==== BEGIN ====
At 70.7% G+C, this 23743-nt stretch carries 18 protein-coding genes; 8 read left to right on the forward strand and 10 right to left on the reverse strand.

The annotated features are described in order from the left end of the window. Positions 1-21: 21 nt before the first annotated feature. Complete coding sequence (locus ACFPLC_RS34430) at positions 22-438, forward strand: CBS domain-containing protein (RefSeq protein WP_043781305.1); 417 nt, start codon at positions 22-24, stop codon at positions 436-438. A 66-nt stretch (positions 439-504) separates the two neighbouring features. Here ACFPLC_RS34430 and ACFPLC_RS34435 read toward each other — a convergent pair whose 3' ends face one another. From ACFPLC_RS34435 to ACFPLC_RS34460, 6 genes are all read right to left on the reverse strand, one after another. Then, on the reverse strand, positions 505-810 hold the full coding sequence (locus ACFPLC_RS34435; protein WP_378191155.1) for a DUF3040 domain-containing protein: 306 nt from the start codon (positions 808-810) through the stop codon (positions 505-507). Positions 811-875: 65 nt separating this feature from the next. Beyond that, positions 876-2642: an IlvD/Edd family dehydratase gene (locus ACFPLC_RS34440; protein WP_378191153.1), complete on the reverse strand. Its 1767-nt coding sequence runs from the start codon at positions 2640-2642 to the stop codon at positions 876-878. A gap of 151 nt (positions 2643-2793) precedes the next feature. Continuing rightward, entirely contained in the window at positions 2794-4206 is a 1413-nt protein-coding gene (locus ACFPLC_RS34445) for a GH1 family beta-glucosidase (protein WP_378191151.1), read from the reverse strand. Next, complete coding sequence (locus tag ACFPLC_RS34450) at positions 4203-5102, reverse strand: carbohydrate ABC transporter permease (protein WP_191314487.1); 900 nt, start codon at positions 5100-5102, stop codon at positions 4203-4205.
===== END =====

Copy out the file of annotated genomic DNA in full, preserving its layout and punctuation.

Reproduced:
At 70.7% G+C, this 23743-nt stretch carries 18 protein-coding genes; 8 read left to right on the forward strand and 10 right to left on the reverse strand.

The annotated features are described in order from the left end of the window. Positions 1-21: 21 nt before the first annotated feature. Complete coding sequence (locus ACFPLC_RS34430) at positions 22-438, forward strand: CBS domain-containing protein (RefSeq protein WP_043781305.1); 417 nt, start codon at positions 22-24, stop codon at positions 436-438. A 66-nt stretch (positions 439-504) separates the two neighbouring features. Here ACFPLC_RS34430 and ACFPLC_RS34435 read toward each other — a convergent pair whose 3' ends face one another. From ACFPLC_RS34435 to ACFPLC_RS34460, 6 genes are all read right to left on the reverse strand, one after another. Then, on the reverse strand, positions 505-810 hold the full coding sequence (locus ACFPLC_RS34435; protein WP_378191155.1) for a DUF3040 domain-containing protein: 306 nt from the start codon (positions 808-810) through the stop codon (positions 505-507). Positions 811-875: 65 nt separating this feature from the next. Beyond that, positions 876-2642: an IlvD/Edd family dehydratase gene (locus ACFPLC_RS34440; protein WP_378191153.1), complete on the reverse strand. Its 1767-nt coding sequence runs from the start codon at positions 2640-2642 to the stop codon at positions 876-878. A gap of 151 nt (positions 2643-2793) precedes the next feature. Continuing rightward, entirely contained in the window at positions 2794-4206 is a 1413-nt protein-coding gene (locus ACFPLC_RS34445) for a GH1 family beta-glucosidase (protein WP_378191151.1), read from the reverse strand. Next, complete coding sequence (locus tag ACFPLC_RS34450) at positions 4203-5102, reverse strand: carbohydrate ABC transporter permease (protein WP_191314487.1); 900 nt, start codon at positions 5100-5102, stop codon at positions 4203-4205.